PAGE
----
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Cage & Aviary Birds Magazine Cage & Aviary Birds 5763 Back Issue

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110 Reviews   •  English   •   Family & Home (Animals & Pets)
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FOR SUCH A popular, dynamic branch of birdkeeping, the budgerigar fancy is generating a lot of heat these days. The main point at issue is the direction that the exhibition bird has taken in recent years. This debate is just as current in Australia as here, as we’re reminded this week by the eminent Australian birdman Don Burke, who argues powerfully for a return to the traditional beauties of the budgerigar (see page 14). I have read versions of Don’s arguments before, though rarely in such eloquent style. So what’s the “right line” on budgerigars? Personally, I believe that this town is big enough for all of us. The serious budgerigar fancy ought to have room to embrace a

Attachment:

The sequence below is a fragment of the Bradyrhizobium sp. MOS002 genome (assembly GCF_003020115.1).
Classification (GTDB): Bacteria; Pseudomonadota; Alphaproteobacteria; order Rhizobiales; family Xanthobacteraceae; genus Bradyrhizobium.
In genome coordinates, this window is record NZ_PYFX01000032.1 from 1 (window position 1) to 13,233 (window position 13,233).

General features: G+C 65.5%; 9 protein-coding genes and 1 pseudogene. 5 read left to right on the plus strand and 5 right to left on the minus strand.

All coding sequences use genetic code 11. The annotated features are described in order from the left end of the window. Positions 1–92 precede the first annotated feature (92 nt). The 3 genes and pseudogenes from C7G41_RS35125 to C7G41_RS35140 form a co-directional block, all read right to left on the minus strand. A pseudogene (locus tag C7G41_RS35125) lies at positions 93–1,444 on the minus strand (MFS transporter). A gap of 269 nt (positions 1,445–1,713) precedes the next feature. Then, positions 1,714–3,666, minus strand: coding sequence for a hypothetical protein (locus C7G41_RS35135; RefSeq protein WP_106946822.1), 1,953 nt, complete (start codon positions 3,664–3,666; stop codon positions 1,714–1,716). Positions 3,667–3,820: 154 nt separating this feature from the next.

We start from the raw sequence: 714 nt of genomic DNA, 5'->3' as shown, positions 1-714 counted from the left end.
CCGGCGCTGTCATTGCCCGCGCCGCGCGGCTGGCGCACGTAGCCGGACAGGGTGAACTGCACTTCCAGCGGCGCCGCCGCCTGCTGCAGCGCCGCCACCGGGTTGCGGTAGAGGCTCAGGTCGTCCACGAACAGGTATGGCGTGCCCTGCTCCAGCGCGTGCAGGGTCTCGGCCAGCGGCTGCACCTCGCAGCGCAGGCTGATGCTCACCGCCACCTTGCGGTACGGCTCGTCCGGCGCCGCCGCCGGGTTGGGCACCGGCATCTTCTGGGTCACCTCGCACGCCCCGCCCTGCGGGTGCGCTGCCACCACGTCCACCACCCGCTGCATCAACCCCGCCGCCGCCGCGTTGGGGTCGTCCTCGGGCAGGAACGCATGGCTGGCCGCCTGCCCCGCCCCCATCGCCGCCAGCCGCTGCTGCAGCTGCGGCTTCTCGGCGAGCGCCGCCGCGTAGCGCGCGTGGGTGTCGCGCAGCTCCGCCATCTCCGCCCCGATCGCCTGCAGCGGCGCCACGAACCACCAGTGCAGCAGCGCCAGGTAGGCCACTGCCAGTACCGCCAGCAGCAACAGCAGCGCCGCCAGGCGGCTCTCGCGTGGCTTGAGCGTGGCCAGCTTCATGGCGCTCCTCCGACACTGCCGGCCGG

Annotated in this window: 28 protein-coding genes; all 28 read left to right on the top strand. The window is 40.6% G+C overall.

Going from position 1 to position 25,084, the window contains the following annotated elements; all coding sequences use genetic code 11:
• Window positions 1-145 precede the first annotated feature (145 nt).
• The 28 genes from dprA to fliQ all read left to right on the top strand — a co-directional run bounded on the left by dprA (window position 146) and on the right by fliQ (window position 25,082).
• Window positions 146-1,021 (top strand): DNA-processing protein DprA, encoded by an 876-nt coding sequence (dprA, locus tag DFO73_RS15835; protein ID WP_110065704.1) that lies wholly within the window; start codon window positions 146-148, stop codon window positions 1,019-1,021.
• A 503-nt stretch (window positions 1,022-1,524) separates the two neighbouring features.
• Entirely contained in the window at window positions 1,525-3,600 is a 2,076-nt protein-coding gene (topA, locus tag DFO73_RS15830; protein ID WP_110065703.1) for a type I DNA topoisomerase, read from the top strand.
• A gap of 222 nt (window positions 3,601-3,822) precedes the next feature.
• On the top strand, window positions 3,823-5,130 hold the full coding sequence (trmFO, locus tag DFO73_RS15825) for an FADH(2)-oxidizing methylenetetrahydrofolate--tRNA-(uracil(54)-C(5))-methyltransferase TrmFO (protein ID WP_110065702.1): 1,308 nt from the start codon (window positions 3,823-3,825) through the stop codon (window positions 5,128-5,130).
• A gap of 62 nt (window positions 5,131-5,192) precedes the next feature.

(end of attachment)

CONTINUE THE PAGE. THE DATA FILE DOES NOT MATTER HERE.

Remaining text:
variety of interests, aspirations and, indeed, models. Those who are committed to the evolution of the modern exhibition budgerigar should be free to continue, while fanciers who favour a more traditional approach should enjoy parity. National budgerigar societies in the UK, Australia and
elsewhere must grasp this nettle. They need to provide an official framework so that serious budgerigar fanciers of all interests can plan, breed and exhibit under their aegis. The alternative is a divided and weakened fancy. The reward would be a fresh sense of direction for all those who are serious about this magical little psittacine. Well, well... no sooner had I penned the above than my
eye fell on the following statement: “The BS should be a broad church that embraces all varieties of budgerigar.” The speaker was none other than BS chairman Maurice Roberts. The context was miniature budgies (see News, page 2), which have just received a very public gesture of support from the influential trio of Messrs Findlay, Al-Nasser and Attwood, as well as Mr Roberts. A first sign of a sea-change, I would suggest. Have a great week with your birds, budgerigars or otherwise.
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Cage & Aviary Birds